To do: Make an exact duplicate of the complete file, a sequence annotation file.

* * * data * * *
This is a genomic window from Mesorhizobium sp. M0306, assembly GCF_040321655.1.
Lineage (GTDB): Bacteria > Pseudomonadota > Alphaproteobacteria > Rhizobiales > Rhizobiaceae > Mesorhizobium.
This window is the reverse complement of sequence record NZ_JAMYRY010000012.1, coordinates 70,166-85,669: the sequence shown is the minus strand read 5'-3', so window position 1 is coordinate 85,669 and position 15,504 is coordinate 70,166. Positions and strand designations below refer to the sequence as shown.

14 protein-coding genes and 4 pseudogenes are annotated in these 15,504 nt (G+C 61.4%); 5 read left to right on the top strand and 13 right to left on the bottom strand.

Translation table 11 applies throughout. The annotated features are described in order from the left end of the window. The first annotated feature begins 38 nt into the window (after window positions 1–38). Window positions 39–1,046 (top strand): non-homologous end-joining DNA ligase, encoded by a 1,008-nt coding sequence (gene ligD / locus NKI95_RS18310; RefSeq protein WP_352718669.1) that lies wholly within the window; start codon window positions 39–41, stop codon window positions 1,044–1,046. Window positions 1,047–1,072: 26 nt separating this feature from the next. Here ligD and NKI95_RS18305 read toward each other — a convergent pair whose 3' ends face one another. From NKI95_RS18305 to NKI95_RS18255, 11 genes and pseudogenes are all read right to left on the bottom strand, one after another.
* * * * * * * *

This is a genomic window from Mesorhizobium sp. M0306, assembly GCF_040321655.1.
Lineage (GTDB): Bacteria > Pseudomonadota > Alphaproteobacteria > Rhizobiales > Rhizobiaceae > Mesorhizobium.
This window is the reverse complement of sequence record NZ_JAMYRY010000012.1, coordinates 70,166-85,669: the sequence shown is the minus strand read 5'-3', so window position 1 is coordinate 85,669 and position 15,504 is coordinate 70,166. Positions and strand designations below refer to the sequence as shown.

14 protein-coding genes and 4 pseudogenes are annotated in these 15,504 nt (G+C 61.4%); 5 read left to right on the top strand and 13 right to left on the bottom strand.

Translation table 11 applies throughout. The annotated features are described in order from the left end of the window. The first annotated feature begins 38 nt into the window (after window positions 1–38). Window positions 39–1,046 (top strand): non-homologous end-joining DNA ligase, encoded by a 1,008-nt coding sequence (gene ligD / locus NKI95_RS18310; RefSeq protein WP_352718669.1) that lies wholly within the window; start codon window positions 39–41, stop codon window positions 1,044–1,046. Window positions 1,047–1,072: 26 nt separating this feature from the next. Here ligD and NKI95_RS18305 read toward each other — a convergent pair whose 3' ends face one another. From NKI95_RS18305 to NKI95_RS18255, 11 genes and pseudogenes are all read right to left on the bottom strand, one after another.